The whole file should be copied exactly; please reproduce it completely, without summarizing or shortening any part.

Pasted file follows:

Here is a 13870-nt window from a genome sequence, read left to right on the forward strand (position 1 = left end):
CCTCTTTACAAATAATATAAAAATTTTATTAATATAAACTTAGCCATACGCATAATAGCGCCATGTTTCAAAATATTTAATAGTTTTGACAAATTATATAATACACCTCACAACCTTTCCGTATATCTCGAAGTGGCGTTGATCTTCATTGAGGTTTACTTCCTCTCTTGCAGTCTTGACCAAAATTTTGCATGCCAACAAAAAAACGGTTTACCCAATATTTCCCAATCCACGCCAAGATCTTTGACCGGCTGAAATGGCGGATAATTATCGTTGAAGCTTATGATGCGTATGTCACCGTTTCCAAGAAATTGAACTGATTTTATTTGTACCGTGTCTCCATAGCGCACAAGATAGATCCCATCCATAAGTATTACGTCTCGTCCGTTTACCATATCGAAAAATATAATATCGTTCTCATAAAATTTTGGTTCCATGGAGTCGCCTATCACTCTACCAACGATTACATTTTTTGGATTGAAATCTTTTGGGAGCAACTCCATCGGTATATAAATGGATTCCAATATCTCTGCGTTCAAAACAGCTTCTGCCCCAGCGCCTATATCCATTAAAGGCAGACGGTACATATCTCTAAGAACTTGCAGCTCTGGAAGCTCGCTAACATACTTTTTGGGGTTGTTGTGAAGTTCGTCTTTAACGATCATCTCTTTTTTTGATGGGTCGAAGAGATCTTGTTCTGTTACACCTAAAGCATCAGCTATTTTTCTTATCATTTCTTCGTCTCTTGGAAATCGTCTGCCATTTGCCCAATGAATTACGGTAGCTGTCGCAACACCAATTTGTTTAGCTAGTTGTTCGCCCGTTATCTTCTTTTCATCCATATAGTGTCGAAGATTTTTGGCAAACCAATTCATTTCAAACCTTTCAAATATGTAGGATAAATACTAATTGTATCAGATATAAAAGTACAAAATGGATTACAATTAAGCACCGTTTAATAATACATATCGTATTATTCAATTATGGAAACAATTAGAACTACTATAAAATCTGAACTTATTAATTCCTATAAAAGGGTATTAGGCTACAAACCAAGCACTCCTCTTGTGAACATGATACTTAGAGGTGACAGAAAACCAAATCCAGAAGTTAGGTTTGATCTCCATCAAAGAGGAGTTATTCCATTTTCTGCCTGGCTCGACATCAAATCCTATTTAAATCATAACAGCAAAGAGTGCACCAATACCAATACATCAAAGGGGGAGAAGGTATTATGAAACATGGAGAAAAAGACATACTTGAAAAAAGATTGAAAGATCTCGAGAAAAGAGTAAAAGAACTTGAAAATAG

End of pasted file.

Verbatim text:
Here is a 13870-nt window from a genome sequence, read left to right on the forward strand (position 1 = left end):
CCTCTTTACAAATAATATAAAAATTTTATTAATATAAACTTAGCCATACGCATAATAGCGCCATGTTTCAAAATATTTAATAGTTTTGACAAATTATATAATACACCTCACAACCTTTCCGTATATCTCGAAGTGGCGTTGATCTTCATTGAGGTTTACTTCCTCTCTTGCAGTCTTGACCAAAATTTTGCATGCCAACAAAAAAACGGTTTACCCAATATTTCCCAATCCACGCCAAGATCTTTGACCGGCTGAAATGGCGGATAATTATCGTTGAAGCTTATGATGCGTATGTCACCGTTTCCAAGAAATTGAACTGATTTTATTTGTACCGTGTCTCCATAGCGCACAAGATAGATCCCATCCATAAGTATTACGTCTCGTCCGTTTACCATATCGAAAAATATAATATCGTTCTCATAAAATTTTGGTTCCATGGAGTCGCCTATCACTCTACCAACGATTACATTTTTTGGATTGAAATCTTTTGGGAGCAACTCCATCGGTATATAAATGGATTCCAATATCTCTGCGTTCAAAACAGCTTCTGCCCCAGCGCCTATATCCATTAAAGGCAGACGGTACATATCTCTAAGAACTTGCAGCTCTGGAAGCTCGCTAACATACTTTTTGGGGTTGTTGTGAAGTTCGTCTTTAACGATCATCTCTTTTTTTGATGGGTCGAAGAGATCTTGTTCTGTTACACCTAAAGCATCAGCTATTTTTCTTATCATTTCTTCGTCTCTTGGAAATCGTCTGCCATTTGCCCAATGAATTACGGTAGCTGTCGCAACACCAATTTGTTTAGCTAGTTGTTCGCCCGTTATCTTCTTTTCATCCATATAGTGTCGAAGATTTTTGGCAAACCAATTCATTTCAAACCTTTCAAATATGTAGGATAAATACTAATTGTATCAGATATAAAAGTACAAAATGGATTACAATTAAGCACCGTTTAATAATACATATCGTATTATTCAATTATGGAAACAATTAGAACTACTATAAAATCTGAACTTATTAATTCCTATAAAAGGGTATTAGGCTACAAACCAAGCACTCCTCTTGTGAACATGATACTTAGAGGTGACAGAAAACCAAATCCAGAAGTTAGGTTTGATCTCCATCAAAGAGGAGTTATTCCATTTTCTGCCTGGCTCGACATCAAATCCTATTTAAATCATAACAGCAAAGAGTGCACCAATACCAATACATCAAAGGGGGAGAAGGTATTATGAAACATGGAGAAAAAGACATACTTGAAAAAAGATTGAAAGATCTCGAGAAAAGAGTAAAAGAACTTGAAAATAG